Scale Dependence of Sex-Specific Movement in a Small-Bodied Stream Fish

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Biological Sciences


  1. Animal movement at localised scales is often modulated by competing pressures such as avoiding predators while acquiring resources and mates. The relative magnitude of these trade‐offs may affect males and females differently, often resulting in sex‐specific differences in movement.
  2. Sex‐biases in movement have been linked to mating systems (e.g. monogamy or polygamy) in birds and mammals; however, this relationship has received less attention among fishes. Using passive integrated transponder tags and a series of stationary antennas, we evaluated the movement dynamics of a small‐bodied, sexually dimorphic stream fish Fundulus olivaceus over a 30‐day period in a fourth‐order tributary to the Pascagoula River in Mississippi (U.S.A.).
  3. We documented dissimilar sex‐specific movement behaviours at different spatial scales that were likely to be facilitated by differential resource demands and competitive pressures. Females exhibited an increased propensity to engage in longer, exploratory moves (>30 m); whereas most males remained active within an established territory, making few long‐distance longitudinal movements.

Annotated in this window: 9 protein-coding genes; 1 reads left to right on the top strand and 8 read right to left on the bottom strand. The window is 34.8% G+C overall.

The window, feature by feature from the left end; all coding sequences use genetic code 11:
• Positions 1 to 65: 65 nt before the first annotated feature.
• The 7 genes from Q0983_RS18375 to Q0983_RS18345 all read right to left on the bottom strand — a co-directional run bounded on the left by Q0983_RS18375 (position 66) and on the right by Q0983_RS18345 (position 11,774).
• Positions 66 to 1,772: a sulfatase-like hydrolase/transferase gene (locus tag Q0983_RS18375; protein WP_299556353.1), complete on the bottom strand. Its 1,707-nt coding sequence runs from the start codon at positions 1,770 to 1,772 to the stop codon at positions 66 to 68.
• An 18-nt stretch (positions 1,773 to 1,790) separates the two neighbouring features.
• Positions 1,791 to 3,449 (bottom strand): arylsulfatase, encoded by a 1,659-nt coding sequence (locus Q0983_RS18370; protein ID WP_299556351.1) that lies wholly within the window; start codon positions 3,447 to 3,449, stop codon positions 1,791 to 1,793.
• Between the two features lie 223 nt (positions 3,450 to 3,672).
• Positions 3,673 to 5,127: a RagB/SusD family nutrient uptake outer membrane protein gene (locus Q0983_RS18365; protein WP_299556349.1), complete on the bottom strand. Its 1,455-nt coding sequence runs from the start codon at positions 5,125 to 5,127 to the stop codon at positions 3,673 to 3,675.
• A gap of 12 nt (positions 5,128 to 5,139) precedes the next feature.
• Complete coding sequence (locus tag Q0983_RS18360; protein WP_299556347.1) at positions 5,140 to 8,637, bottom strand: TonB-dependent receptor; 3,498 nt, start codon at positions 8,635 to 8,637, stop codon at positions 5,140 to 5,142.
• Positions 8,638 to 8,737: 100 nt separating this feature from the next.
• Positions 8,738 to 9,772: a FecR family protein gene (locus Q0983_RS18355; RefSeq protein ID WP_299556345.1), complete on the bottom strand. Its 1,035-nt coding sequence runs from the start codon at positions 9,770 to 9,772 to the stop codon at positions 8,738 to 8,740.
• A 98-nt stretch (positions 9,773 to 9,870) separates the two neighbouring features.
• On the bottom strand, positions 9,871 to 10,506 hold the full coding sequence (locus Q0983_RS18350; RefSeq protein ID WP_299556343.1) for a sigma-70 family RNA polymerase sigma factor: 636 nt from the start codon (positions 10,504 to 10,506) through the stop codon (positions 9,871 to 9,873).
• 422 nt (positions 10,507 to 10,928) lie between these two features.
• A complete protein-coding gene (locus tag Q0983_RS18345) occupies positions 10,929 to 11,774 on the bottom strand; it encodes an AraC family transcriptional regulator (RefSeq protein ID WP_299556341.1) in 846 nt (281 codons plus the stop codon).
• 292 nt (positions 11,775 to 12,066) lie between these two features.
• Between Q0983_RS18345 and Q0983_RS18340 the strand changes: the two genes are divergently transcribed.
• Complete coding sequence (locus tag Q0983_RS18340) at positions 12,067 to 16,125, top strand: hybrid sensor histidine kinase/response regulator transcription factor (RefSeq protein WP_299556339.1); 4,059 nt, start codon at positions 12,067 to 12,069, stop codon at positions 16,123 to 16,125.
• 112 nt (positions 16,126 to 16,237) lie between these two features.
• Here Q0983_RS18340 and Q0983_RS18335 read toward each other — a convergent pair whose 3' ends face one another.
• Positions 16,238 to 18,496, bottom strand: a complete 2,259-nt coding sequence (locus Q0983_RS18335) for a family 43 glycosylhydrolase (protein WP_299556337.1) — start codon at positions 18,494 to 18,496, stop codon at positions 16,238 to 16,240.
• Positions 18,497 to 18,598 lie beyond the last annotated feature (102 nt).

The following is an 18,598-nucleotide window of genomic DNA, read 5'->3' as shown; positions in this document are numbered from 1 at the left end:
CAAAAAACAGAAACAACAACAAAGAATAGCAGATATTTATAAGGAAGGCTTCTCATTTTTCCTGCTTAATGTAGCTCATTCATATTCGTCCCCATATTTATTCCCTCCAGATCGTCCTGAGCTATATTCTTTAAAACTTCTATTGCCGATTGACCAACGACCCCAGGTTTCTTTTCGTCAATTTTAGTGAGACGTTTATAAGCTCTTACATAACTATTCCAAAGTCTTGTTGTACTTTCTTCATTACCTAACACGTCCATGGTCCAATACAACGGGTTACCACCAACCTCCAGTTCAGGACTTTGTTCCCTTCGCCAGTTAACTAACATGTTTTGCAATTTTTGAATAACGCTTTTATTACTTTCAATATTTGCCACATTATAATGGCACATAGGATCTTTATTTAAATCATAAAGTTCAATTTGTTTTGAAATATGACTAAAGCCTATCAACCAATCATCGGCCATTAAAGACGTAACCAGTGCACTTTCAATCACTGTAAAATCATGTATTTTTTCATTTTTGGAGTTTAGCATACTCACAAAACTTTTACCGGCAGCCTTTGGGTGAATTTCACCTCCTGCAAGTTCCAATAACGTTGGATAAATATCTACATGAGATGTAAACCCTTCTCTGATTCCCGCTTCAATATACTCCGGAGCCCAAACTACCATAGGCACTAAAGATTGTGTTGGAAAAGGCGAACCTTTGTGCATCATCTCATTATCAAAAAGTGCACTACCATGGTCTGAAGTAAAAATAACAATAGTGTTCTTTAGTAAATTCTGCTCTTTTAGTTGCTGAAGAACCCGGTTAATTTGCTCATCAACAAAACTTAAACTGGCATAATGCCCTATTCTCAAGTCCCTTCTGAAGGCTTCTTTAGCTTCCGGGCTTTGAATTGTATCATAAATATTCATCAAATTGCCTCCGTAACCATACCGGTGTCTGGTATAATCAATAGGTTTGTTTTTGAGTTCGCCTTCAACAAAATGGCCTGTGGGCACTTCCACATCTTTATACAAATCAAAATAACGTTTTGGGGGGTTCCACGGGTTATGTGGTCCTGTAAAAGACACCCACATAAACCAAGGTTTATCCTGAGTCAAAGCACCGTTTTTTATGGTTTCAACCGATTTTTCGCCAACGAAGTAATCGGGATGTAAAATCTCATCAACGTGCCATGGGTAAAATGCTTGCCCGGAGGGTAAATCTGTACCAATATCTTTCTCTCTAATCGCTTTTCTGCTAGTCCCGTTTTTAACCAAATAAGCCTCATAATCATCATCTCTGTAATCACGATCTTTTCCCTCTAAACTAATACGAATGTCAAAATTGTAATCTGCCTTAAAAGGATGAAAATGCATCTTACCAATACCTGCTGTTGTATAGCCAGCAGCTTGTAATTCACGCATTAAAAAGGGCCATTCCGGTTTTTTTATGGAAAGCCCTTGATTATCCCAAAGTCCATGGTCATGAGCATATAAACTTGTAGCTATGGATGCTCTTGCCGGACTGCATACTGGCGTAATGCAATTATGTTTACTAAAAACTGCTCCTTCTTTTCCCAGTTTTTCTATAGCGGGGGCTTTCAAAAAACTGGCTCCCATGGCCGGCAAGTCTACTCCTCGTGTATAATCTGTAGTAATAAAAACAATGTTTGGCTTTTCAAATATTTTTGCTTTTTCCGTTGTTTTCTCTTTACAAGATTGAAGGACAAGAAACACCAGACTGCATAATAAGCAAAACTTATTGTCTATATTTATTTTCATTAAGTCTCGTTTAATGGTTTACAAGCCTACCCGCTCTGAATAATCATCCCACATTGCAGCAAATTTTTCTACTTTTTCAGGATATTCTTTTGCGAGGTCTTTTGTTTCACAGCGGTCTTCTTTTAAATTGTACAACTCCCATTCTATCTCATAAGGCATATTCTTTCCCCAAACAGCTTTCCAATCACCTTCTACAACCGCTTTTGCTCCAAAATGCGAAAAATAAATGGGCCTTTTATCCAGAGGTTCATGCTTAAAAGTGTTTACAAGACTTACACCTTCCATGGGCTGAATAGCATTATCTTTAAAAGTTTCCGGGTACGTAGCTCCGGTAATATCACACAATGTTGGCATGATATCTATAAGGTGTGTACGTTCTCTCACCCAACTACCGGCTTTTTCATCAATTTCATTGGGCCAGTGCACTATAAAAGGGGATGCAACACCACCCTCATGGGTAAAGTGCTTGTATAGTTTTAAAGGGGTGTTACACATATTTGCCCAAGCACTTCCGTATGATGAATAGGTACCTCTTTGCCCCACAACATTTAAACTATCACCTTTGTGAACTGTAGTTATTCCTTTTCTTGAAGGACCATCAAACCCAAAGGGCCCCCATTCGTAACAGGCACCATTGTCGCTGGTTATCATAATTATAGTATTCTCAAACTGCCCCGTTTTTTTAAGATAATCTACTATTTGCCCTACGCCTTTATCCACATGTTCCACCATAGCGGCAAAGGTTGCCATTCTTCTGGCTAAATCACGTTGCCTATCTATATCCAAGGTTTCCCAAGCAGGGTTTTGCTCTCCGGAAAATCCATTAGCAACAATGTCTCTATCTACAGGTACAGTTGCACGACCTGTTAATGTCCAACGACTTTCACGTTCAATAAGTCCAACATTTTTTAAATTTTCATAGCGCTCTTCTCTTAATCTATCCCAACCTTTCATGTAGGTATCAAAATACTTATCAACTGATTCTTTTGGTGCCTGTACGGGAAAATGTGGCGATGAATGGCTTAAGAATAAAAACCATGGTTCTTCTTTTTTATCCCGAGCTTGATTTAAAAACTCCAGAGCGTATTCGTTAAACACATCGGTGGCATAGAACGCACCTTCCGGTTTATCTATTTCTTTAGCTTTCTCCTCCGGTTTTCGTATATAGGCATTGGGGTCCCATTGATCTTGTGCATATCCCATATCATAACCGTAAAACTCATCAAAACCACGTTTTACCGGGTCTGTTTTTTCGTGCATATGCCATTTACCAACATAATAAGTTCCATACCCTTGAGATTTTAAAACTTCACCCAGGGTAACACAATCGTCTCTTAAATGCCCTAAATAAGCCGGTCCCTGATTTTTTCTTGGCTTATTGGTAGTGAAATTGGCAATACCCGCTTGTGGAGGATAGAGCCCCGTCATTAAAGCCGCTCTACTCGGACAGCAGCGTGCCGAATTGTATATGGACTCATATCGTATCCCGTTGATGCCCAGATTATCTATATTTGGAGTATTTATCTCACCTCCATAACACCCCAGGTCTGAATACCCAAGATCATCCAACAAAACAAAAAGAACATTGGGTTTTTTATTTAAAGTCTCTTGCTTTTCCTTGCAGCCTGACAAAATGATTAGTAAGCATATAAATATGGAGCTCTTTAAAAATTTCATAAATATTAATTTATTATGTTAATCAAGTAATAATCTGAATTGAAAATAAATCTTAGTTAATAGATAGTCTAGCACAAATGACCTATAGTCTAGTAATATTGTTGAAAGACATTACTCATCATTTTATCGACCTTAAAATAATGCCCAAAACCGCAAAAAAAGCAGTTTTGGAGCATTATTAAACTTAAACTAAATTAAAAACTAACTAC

4. Local activity levels (proportion of individuals moving) were positively related to density (manipulated during the study), and density was found to affect the magnitude of sex‐specific movement. In contrast to females, males increased local activity and movement distance at the reduced density, presumably to expand territory size or mate‐searching behaviours, suggesting local mate competition may suppress the movement distance of males.
  5. Despite some evidence substantiating a relationship between movement and mating system, our results suggest that the documented sex‐specific differences may be related to traits that co‐evolve with mating systems, rather than the mating system per se. Our findings also highlight the importance of spatial scale when evaluating patterns of sex‐biased movement tendencies.

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Freshwater Biology





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